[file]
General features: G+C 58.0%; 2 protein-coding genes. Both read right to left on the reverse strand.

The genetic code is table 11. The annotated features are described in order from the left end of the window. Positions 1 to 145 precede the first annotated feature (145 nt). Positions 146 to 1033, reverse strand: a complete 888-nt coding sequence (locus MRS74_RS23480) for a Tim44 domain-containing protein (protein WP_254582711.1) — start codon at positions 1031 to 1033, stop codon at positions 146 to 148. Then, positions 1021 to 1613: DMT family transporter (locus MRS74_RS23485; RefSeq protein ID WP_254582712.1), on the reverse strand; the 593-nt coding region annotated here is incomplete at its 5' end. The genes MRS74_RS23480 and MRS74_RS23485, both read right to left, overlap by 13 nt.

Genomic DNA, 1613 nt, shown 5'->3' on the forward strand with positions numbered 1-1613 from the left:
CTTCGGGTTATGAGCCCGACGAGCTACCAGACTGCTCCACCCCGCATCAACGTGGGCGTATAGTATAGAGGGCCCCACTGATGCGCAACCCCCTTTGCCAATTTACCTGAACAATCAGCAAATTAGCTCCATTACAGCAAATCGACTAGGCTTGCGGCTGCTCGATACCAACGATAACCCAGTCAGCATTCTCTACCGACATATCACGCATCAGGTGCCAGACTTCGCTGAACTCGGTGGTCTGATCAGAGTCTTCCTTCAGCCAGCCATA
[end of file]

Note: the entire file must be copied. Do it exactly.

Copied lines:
General features: G+C 58.0%; 2 protein-coding genes. Both read right to left on the reverse strand.

The genetic code is table 11. The annotated features are described in order from the left end of the window. Positions 1 to 145 precede the first annotated feature (145 nt). Positions 146 to 1033, reverse strand: a complete 888-nt coding sequence (locus MRS74_RS23480) for a Tim44 domain-containing protein (protein WP_254582711.1) — start codon at positions 1031 to 1033, stop codon at positions 146 to 148. Then, positions 1021 to 1613: DMT family transporter (locus MRS74_RS23485; RefSeq protein ID WP_254582712.1), on the reverse strand; the 593-nt coding region annotated here is incomplete at its 5' end. The genes MRS74_RS23480 and MRS74_RS23485, both read right to left, overlap by 13 nt.

Genomic DNA, 1613 nt, shown 5'->3' on the forward strand with positions numbered 1-1613 from the left:
CTTCGGGTTATGAGCCCGACGAGCTACCAGACTGCTCCACCCCGCATCAACGTGGGCGTATAGTATAGAGGGCCCCACTGATGCGCAACCCCCTTTGCCAATTTACCTGAACAATCAGCAAATTAGCTCCATTACAGCAAATCGACTAGGCTTGCGGCTGCTCGATACCAACGATAACCCAGTCAGCATTCTCTACCGACATATCACGCATCAGGTGCCAGACTTCGCTGAACTCGGTGGTCTGATCAGAGTCTTCCTTCAGCCAGCCATA